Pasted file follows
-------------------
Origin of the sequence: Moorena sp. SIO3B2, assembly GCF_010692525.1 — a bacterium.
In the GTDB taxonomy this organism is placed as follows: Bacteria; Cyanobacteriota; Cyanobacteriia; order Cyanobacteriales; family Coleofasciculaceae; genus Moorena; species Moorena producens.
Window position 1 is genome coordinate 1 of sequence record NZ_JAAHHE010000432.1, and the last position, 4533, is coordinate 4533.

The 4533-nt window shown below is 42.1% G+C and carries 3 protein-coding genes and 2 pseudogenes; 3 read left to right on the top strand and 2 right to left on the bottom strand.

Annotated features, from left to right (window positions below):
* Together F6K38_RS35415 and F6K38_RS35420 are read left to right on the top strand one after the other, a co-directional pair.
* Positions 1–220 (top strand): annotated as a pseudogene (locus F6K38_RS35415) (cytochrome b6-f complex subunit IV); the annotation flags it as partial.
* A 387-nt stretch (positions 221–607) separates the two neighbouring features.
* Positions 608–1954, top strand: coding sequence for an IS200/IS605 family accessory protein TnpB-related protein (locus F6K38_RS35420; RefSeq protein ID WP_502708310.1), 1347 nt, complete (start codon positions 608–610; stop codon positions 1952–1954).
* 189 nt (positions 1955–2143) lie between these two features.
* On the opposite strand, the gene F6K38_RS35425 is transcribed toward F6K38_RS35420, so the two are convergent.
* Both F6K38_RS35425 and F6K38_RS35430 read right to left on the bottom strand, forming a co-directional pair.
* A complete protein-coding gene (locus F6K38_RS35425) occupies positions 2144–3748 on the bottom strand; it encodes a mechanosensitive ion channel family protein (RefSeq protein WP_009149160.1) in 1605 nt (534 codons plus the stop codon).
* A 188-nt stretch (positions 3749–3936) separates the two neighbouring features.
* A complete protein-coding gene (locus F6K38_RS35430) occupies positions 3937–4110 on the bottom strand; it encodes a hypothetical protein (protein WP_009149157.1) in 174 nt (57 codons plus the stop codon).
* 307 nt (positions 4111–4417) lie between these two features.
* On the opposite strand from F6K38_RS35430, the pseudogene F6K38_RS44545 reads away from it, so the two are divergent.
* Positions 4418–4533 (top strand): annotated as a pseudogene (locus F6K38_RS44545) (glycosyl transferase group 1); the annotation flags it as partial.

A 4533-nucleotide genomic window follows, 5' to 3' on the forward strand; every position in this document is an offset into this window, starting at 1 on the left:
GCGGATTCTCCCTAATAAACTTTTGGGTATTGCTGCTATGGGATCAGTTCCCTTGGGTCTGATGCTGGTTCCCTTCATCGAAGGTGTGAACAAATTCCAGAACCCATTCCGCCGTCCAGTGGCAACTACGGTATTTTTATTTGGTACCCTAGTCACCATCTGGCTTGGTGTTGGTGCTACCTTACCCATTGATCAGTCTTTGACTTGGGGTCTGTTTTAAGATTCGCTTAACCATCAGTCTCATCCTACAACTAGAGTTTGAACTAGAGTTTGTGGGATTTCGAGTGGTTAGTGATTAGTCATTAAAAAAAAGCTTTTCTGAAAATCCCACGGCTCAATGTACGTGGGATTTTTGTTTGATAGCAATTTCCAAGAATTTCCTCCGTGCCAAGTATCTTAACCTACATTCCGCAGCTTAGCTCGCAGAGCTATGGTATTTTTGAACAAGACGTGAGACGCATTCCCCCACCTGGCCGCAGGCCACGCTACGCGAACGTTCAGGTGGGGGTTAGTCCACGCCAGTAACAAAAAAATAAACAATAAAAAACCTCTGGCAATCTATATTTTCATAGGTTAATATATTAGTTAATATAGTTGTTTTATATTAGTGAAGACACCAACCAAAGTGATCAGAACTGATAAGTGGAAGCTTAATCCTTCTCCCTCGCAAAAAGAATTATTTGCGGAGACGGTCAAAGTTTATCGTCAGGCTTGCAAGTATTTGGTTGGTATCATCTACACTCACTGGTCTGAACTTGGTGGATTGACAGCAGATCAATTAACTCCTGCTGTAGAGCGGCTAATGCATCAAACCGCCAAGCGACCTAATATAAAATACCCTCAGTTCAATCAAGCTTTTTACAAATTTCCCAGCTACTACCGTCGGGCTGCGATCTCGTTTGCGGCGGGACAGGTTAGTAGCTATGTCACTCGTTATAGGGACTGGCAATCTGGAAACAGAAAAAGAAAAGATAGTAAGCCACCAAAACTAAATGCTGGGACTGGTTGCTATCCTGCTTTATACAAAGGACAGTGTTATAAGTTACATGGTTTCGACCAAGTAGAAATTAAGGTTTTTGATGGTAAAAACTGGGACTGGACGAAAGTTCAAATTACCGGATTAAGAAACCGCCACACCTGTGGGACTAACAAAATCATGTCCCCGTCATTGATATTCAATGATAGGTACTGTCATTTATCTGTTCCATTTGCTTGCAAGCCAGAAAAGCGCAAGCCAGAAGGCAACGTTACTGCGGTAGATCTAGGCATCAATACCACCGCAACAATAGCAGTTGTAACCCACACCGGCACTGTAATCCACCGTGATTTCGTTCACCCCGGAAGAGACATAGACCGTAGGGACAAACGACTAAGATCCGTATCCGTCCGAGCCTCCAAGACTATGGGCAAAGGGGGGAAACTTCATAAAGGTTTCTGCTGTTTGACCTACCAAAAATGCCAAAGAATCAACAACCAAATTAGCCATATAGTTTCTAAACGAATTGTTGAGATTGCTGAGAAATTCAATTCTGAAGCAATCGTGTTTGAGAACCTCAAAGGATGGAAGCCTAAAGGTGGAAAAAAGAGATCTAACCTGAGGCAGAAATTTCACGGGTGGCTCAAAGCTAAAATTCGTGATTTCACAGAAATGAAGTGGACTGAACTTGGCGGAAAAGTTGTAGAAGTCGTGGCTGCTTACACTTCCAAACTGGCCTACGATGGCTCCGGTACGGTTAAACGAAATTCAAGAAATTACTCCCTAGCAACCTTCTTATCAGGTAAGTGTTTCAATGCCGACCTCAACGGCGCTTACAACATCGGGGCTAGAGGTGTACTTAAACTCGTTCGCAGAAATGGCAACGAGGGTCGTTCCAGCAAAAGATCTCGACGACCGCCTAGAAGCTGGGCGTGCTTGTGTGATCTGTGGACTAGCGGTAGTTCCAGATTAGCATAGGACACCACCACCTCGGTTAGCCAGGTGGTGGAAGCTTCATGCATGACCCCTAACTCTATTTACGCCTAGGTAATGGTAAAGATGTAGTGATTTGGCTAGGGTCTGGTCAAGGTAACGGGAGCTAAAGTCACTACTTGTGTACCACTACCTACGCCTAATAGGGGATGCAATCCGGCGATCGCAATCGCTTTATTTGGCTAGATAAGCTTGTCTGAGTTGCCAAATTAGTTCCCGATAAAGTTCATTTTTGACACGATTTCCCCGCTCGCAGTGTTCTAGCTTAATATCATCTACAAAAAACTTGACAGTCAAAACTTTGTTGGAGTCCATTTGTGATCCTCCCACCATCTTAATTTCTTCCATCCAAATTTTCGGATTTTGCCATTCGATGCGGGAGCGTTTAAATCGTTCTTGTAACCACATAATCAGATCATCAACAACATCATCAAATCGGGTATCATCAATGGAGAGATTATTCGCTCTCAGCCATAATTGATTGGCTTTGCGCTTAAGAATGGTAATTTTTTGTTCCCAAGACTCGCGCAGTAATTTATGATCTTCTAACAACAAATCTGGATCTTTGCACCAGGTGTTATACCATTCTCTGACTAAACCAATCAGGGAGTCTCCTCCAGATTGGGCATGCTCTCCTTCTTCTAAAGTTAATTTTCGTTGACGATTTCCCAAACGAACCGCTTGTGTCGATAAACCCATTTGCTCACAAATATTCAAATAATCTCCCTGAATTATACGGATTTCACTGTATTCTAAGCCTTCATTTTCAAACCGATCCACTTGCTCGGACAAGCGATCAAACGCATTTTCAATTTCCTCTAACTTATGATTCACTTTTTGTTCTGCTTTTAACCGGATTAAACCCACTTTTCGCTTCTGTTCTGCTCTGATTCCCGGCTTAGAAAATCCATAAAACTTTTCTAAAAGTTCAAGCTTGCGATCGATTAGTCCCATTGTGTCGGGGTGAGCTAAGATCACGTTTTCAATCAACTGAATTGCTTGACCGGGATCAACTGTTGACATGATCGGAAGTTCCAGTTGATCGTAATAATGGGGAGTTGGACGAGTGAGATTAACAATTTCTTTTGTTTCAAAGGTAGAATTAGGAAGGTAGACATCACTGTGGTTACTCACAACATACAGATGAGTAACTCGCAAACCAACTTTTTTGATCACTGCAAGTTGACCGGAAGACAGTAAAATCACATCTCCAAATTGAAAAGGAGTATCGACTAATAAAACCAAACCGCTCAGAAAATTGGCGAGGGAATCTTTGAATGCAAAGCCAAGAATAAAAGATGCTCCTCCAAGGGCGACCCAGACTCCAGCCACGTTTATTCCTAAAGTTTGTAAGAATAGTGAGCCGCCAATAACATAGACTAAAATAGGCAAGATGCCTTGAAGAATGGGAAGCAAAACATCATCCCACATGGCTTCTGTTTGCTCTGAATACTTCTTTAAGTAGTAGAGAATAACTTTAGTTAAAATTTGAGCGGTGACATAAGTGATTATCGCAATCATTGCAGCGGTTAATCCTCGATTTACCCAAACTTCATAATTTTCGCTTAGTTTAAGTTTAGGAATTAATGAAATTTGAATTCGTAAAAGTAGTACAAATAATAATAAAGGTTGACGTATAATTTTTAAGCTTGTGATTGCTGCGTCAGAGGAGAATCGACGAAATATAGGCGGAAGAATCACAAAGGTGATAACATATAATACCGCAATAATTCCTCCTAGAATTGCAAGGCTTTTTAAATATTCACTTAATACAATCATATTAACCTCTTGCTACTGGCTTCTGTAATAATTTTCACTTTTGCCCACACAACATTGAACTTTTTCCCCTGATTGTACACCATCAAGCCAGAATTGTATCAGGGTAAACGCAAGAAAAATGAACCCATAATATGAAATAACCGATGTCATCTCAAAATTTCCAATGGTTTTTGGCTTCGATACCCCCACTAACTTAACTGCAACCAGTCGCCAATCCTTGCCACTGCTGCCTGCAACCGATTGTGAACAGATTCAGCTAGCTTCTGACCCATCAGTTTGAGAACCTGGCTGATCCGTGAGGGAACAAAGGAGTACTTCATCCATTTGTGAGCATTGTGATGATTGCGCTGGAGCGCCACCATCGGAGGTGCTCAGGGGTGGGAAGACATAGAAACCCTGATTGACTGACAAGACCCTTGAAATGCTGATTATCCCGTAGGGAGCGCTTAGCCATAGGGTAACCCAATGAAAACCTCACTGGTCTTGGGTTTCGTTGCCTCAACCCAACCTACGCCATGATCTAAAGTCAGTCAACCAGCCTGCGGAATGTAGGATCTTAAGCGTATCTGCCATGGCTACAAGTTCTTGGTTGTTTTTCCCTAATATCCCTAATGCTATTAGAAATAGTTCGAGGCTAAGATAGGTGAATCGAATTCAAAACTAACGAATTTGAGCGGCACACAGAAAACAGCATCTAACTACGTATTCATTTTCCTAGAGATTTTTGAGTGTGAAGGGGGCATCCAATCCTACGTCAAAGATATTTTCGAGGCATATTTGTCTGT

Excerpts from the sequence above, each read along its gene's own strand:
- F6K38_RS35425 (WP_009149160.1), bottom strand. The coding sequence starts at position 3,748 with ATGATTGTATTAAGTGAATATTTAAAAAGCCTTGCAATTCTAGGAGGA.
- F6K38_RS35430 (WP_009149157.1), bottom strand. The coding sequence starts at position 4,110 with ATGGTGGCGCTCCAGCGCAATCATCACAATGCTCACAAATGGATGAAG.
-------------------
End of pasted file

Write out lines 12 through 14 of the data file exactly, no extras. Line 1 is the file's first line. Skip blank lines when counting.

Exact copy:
* Both F6K38_RS35425 and F6K38_RS35430 read right to left on the bottom strand, forming a co-directional pair.
* A complete protein-coding gene (locus F6K38_RS35425) occupies positions 2144–3748 on the bottom strand; it encodes a mechanosensitive ion channel family protein (RefSeq protein WP_009149160.1) in 1605 nt (534 codons plus the stop codon).
* A 188-nt stretch (positions 3749–3936) separates the two neighbouring features.